Dig your own hole

Busy. Busy. Busy.

I have been trying to finish this next book. I usually write 500, 1000 words a day, and the last few days have been 3000, 4000 word days as I rush to complete this thing before vacation. I had a goal, according to my outline, of 55,000 words, and I hit that yesterday, but the story’s not done, maybe another five or ten thousand left to go. And this is just a first draft, to get the bones down. The writing itself is a mess, and will require a lot more work to even it out. This book is a huge departure for me, the closest to a genre book I’ve ever written, very plotted and end-to-end linear, about as Hollywood as I could possibly get. That leaves many question marks about what to do with it when it’s done, but I’m excited about its potential. I’m also blotto from the tail end of a huge sugar high and have consumed far too much caffeine for the day, so that’s an issue.

I leave for Germany in four days. I am entirely unprepared. I have to pack and figure out what I’m doing, and I feel like I won’t have enough time once I get there. I basically have two days in Nuremberg, then a travel day and three days in Frankfurt, then the travel day back. There’s two full days of flying and airports in there. I have new noise-reducing headphones. I hope they work.

I just read Circuits of the Wind, a three-part novel by old friend Michael Stutz.  (It’s actually now available in an omnibus single-book edition, too.)  I’d read parts of the book years ago, as he was sketching out a mad volume of pages about early net life, but never envisioned how it would all fit together in a massive arc from a 70s childhood before the dawn of video games to the era of the hacker scene and modem BBSes on up to the birth of the internet and the early 90s web explosion. Stutz is a solid writer, a master of the long Kerouacian lyrical style, knitting together observational sketches of deep detail and strong emotion into a longer, flowing river of nostalgia and history.  It was a fun read, but knowing that he probably cut thousands of pages from the final product makes me wish I had a ten-times-longer version to wade through for weeks.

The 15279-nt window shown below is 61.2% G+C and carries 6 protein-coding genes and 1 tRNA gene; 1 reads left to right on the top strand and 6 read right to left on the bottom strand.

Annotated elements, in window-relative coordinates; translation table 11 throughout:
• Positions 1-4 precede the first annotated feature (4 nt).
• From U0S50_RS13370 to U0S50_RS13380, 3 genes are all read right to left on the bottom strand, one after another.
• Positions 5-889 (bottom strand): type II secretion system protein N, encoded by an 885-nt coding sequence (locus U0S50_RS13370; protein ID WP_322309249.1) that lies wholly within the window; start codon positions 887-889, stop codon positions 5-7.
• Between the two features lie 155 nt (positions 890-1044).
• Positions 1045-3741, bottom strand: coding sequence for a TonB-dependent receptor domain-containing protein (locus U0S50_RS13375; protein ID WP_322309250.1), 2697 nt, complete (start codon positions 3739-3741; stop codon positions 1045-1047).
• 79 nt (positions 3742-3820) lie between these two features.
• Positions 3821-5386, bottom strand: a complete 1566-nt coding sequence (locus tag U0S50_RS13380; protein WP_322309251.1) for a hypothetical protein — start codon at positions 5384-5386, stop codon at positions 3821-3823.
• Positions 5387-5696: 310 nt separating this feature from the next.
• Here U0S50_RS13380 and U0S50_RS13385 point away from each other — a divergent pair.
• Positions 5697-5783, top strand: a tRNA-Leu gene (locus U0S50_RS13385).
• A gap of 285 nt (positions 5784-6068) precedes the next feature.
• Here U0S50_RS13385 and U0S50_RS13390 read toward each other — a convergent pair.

I still don’t know where I’m going with the writing, although I’ve been very productive as of late. I have so many different projects piling up in the background, ideas that are waiting to mature on the vine. But one of the things I keep pushing back is the idea of a giant nostalgic work like Circuits, something that explores the deep emotional k-holes I sometimes dive down when digging through old emails and archives. I did this in Summer Rain to some extent, but I feel like I could do better, do more.  I have a few different half-assed attempts sitting up on blocks, but feel like to do it right, I’d need to start with a real outline, at least a roadmap for where to go and an idea for how the whole narrative would work, so I could dig in and start sketching the thing out.  This is a huge undertaking though, and I’m half afraid if I would try it now, I would just be aping Circuits.  But there was so much resonation in that book, I told Michael that the one major problem I had, which is also the biggest compliment I could give, was the number of times I had to stop and tell myself, “damn, I wish I wrote this book.”

I also have these heavy nostalgia trips about two other eras: my time in Seattle, and the period of New York right after I moved to Astoria. Both of these are periods that always come up in dreams, which is a sign that they’re knocking around my unconsciousness too much. They are also parts of my life where I was incredibly alone, and felt a great need for something to happen.  I wrote a lot during both the 1995-1997 and 1999-2001 periods I’m thinking about, and there were periods of dating and friendships, but there was also some horrible, unchecked depression and complete despair about what direction I was going in life.  That makes it a lot like the 1992 period I wrote about in Summer Rain, and makes me think it’s worth mining for fiction.